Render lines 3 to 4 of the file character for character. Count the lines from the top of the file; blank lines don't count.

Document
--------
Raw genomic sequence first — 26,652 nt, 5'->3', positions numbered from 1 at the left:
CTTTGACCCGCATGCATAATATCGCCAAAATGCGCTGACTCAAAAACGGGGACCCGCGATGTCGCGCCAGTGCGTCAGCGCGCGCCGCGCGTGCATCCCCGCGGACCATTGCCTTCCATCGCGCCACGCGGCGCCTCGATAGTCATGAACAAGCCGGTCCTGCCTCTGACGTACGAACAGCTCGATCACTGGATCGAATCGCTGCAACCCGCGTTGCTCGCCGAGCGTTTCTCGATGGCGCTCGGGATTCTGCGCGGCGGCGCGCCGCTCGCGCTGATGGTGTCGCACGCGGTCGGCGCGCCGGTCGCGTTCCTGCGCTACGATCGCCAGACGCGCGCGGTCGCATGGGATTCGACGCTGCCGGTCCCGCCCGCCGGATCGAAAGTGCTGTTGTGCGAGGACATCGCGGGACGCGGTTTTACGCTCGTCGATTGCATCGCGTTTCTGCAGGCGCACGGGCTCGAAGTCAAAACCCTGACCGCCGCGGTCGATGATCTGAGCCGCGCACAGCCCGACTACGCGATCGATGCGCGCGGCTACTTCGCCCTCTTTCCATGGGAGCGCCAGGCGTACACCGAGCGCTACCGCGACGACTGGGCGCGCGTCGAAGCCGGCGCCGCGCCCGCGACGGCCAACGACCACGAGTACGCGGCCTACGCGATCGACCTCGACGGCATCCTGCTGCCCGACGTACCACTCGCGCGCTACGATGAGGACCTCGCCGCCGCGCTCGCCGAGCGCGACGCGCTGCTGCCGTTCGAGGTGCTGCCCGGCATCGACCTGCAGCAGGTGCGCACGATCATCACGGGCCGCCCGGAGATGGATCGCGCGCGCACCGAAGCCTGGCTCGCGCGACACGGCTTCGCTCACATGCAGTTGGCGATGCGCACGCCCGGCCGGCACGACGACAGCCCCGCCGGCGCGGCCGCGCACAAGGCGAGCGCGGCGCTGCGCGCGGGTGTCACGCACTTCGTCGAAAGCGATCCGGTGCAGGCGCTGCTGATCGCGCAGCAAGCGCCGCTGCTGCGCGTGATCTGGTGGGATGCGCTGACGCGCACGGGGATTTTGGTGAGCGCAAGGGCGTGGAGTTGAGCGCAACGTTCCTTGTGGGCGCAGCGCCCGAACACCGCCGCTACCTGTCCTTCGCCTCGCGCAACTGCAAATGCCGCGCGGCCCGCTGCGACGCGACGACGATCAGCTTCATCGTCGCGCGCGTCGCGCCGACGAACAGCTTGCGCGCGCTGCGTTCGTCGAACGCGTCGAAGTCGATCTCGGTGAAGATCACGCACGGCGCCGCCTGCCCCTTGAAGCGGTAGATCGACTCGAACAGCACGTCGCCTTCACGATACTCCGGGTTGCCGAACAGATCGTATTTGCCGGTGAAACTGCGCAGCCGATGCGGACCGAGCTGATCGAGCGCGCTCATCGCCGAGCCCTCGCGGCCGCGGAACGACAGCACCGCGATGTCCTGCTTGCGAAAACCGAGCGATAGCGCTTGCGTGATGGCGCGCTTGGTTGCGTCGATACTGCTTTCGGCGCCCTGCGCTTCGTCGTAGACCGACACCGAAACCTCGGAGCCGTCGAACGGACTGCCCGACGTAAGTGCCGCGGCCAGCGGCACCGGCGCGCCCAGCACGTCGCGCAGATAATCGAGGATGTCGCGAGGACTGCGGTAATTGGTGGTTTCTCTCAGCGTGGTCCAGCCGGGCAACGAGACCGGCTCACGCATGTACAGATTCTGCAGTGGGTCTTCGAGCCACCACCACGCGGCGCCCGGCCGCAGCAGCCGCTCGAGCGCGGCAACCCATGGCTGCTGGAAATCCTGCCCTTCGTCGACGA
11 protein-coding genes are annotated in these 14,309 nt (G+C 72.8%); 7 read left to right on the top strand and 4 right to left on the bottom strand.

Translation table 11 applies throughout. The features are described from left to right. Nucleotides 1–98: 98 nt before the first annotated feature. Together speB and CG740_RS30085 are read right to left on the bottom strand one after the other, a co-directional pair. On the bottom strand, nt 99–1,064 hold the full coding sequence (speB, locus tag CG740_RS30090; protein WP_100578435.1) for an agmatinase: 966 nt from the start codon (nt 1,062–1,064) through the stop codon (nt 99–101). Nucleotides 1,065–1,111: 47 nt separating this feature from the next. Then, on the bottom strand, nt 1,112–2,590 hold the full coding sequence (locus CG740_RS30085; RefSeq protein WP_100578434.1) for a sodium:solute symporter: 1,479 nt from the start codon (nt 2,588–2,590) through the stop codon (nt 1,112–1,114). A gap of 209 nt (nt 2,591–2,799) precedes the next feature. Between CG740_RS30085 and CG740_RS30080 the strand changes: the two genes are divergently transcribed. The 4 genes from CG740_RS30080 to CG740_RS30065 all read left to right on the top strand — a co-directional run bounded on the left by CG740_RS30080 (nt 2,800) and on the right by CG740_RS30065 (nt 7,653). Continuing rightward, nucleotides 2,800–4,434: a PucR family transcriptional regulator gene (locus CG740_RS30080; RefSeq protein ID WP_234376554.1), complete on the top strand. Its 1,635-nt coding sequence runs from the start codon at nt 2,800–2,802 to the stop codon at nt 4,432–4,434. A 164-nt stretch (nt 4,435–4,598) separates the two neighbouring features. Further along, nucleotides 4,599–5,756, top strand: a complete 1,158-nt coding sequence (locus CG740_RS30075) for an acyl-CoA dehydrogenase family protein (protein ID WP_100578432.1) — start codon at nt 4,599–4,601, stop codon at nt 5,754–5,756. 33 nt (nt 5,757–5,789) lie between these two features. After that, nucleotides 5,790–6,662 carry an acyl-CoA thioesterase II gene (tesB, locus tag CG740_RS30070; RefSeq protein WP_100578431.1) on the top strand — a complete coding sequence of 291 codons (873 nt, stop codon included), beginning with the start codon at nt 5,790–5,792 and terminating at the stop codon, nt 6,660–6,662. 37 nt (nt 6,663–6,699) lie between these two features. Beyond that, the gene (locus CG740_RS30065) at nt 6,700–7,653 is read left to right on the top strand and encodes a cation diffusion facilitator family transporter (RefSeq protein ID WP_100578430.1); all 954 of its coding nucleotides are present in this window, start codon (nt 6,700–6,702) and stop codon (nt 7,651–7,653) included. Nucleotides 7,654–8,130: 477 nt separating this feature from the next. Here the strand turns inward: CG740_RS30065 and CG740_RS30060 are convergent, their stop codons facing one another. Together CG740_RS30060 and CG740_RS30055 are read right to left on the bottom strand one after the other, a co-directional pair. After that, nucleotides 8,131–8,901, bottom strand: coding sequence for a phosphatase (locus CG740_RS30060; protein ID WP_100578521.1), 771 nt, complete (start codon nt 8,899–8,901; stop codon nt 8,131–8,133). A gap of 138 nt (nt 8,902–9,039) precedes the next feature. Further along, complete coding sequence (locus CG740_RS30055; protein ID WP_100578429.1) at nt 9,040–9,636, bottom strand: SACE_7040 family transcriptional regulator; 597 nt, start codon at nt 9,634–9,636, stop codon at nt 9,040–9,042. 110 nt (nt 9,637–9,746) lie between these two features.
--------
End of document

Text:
11 protein-coding genes are annotated in these 14,309 nt (G+C 72.8%); 7 read left to right on the top strand and 4 right to left on the bottom strand.

Translation table 11 applies throughout. The features are described from left to right. Nucleotides 1–98: 98 nt before the first annotated feature. Together speB and CG740_RS30085 are read right to left on the bottom strand one after the other, a co-directional pair. On the bottom strand, nt 99–1,064 hold the full coding sequence (speB, locus tag CG740_RS30090; protein WP_100578435.1) for an agmatinase: 966 nt from the start codon (nt 1,062–1,064) through the stop codon (nt 99–101). Nucleotides 1,065–1,111: 47 nt separating this feature from the next. Then, on the bottom strand, nt 1,112–2,590 hold the full coding sequence (locus CG740_RS30085; RefSeq protein WP_100578434.1) for a sodium:solute symporter: 1,479 nt from the start codon (nt 2,588–2,590) through the stop codon (nt 1,112–1,114). A gap of 209 nt (nt 2,591–2,799) precedes the next feature. Between CG740_RS30085 and CG740_RS30080 the strand changes: the two genes are divergently transcribed. The 4 genes from CG740_RS30080 to CG740_RS30065 all read left to right on the top strand — a co-directional run bounded on the left by CG740_RS30080 (nt 2,800) and on the right by CG740_RS30065 (nt 7,653). Continuing rightward, nucleotides 2,800–4,434: a PucR family transcriptional regulator gene (locus CG740_RS30080; RefSeq protein ID WP_234376554.1), complete on the top strand. Its 1,635-nt coding sequence runs from the start codon at nt 2,800–2,802 to the stop codon at nt 4,432–4,434. A 164-nt stretch (nt 4,435–4,598) separates the two neighbouring features. Further along, nucleotides 4,599–5,756, top strand: a complete 1,158-nt coding sequence (locus CG740_RS30075) for an acyl-CoA dehydrogenase family protein (protein ID WP_100578432.1) — start codon at nt 4,599–4,601, stop codon at nt 5,754–5,756. 33 nt (nt 5,757–5,789) lie between these two features. After that, nucleotides 5,790–6,662 carry an acyl-CoA thioesterase II gene (tesB, locus tag CG740_RS30070; RefSeq protein WP_100578431.1) on the top strand — a complete coding sequence of 291 codons (873 nt, stop codon included), beginning with the start codon at nt 5,790–5,792 and terminating at the stop codon, nt 6,660–6,662. 37 nt (nt 6,663–6,699) lie between these two features. Beyond that, the gene (locus CG740_RS30065) at nt 6,700–7,653 is read left to right on the top strand and encodes a cation diffusion facilitator family transporter (RefSeq protein ID WP_100578430.1); all 954 of its coding nucleotides are present in this window, start codon (nt 6,700–6,702) and stop codon (nt 7,651–7,653) included. Nucleotides 7,654–8,130: 477 nt separating this feature from the next. Here the strand turns inward: CG740_RS30065 and CG740_RS30060 are convergent, their stop codons facing one another. Together CG740_RS30060 and CG740_RS30055 are read right to left on the bottom strand one after the other, a co-directional pair. After that, nucleotides 8,131–8,901, bottom strand: coding sequence for a phosphatase (locus CG740_RS30060; protein ID WP_100578521.1), 771 nt, complete (start codon nt 8,899–8,901; stop codon nt 8,131–8,133). A gap of 138 nt (nt 8,902–9,039) precedes the next feature. Further along, complete coding sequence (locus CG740_RS30055; protein ID WP_100578429.1) at nt 9,040–9,636, bottom strand: SACE_7040 family transcriptional regulator; 597 nt, start codon at nt 9,634–9,636, stop codon at nt 9,040–9,042. 110 nt (nt 9,637–9,746) lie between these two features.